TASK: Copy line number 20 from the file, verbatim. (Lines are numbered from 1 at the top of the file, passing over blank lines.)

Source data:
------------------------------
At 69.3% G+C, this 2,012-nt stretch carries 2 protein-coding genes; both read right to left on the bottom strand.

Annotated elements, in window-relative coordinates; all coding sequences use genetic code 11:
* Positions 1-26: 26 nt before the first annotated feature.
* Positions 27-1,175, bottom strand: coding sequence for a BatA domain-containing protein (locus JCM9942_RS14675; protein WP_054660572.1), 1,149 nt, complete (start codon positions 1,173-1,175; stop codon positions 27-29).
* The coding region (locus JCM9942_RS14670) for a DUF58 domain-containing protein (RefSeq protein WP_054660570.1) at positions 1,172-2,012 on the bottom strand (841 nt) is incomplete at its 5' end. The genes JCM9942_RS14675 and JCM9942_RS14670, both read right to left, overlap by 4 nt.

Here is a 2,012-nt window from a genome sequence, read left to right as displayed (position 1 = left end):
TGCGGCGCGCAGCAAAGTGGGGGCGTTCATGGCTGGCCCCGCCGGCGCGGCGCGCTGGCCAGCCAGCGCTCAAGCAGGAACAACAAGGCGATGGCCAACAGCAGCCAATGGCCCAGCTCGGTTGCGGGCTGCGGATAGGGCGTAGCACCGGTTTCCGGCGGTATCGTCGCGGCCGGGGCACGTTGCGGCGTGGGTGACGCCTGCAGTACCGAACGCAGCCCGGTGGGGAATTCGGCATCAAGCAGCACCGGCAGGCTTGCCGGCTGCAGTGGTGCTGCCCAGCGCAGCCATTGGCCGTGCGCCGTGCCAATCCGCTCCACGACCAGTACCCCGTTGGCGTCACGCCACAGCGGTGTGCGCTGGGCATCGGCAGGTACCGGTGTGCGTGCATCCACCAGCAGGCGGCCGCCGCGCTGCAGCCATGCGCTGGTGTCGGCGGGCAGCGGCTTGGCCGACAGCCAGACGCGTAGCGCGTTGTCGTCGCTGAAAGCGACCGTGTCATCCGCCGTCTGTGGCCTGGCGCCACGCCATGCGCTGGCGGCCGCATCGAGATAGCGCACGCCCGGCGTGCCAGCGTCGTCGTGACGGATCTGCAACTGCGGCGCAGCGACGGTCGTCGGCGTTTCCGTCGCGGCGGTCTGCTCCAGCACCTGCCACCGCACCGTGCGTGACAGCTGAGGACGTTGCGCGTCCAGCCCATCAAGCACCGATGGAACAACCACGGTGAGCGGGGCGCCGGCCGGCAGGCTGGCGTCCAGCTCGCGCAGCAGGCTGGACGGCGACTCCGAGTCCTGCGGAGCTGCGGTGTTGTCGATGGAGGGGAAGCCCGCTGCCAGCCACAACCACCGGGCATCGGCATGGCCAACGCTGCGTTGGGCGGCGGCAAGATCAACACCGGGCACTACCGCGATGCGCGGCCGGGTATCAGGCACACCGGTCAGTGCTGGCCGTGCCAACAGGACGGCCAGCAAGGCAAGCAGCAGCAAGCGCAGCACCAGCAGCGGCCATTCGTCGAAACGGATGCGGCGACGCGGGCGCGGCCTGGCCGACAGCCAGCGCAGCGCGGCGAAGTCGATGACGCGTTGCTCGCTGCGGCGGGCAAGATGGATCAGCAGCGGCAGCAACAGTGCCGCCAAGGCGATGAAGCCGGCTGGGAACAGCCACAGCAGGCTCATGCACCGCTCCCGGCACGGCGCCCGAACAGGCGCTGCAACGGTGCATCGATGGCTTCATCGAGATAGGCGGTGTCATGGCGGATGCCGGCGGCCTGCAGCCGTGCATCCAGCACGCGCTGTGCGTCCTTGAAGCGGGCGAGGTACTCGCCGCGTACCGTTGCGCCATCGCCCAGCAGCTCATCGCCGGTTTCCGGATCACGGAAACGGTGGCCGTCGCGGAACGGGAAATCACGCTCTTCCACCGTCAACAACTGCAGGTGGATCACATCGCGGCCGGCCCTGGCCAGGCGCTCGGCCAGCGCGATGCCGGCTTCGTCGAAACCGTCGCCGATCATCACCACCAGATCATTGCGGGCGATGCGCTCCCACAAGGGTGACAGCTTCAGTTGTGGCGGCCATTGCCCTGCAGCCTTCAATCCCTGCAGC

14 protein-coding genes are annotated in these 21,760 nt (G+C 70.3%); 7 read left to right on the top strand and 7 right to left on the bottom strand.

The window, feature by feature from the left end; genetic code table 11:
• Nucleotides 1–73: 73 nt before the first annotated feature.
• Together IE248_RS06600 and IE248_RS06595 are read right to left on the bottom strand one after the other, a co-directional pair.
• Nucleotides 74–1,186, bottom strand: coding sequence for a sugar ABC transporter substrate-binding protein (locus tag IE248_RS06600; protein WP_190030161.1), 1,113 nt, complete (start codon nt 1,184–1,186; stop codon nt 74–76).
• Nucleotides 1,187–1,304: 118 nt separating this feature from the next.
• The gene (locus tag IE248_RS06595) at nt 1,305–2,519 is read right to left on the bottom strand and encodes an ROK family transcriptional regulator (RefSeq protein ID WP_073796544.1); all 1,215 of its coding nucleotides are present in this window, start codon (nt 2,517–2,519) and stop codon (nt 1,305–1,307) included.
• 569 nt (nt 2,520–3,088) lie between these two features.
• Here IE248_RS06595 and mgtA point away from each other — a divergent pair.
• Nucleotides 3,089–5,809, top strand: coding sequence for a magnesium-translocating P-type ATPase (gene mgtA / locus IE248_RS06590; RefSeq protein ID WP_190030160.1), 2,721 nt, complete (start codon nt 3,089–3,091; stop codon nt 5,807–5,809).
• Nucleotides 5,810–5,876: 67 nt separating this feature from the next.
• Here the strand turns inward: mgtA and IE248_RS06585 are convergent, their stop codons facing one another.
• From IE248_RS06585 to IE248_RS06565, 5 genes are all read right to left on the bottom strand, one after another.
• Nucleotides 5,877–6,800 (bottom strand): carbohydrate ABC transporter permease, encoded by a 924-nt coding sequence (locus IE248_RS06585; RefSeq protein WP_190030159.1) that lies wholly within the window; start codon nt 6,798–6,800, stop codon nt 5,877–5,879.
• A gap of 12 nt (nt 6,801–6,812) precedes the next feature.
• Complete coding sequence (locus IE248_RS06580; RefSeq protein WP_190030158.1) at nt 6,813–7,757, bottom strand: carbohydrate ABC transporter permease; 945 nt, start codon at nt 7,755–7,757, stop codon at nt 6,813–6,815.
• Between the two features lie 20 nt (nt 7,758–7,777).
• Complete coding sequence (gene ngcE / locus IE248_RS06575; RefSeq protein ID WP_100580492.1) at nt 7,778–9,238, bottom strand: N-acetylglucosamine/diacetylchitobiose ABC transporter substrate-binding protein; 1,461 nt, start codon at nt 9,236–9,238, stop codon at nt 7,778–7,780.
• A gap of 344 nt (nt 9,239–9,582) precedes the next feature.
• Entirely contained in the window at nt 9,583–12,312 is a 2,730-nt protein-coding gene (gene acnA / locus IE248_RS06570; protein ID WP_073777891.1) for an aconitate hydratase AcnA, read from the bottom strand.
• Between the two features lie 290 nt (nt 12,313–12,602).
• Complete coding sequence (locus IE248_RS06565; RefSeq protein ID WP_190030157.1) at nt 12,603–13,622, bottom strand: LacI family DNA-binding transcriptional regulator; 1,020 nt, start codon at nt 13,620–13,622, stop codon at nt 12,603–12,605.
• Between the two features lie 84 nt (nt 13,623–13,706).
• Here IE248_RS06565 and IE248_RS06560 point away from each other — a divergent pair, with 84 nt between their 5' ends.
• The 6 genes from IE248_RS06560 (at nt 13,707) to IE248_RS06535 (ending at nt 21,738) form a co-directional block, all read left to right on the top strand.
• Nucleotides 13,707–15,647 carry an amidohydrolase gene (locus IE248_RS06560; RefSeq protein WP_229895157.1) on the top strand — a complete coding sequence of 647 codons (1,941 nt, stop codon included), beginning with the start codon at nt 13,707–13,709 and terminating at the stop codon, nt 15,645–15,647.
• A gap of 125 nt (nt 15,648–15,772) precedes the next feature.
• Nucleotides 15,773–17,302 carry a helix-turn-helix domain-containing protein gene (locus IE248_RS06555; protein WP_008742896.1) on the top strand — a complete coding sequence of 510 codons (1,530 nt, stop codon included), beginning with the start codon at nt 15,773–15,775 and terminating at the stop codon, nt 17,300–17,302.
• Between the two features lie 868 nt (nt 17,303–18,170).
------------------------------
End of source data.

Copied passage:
• From IE248_RS06585 to IE248_RS06565, 5 genes are all read right to left on the bottom strand, one after another.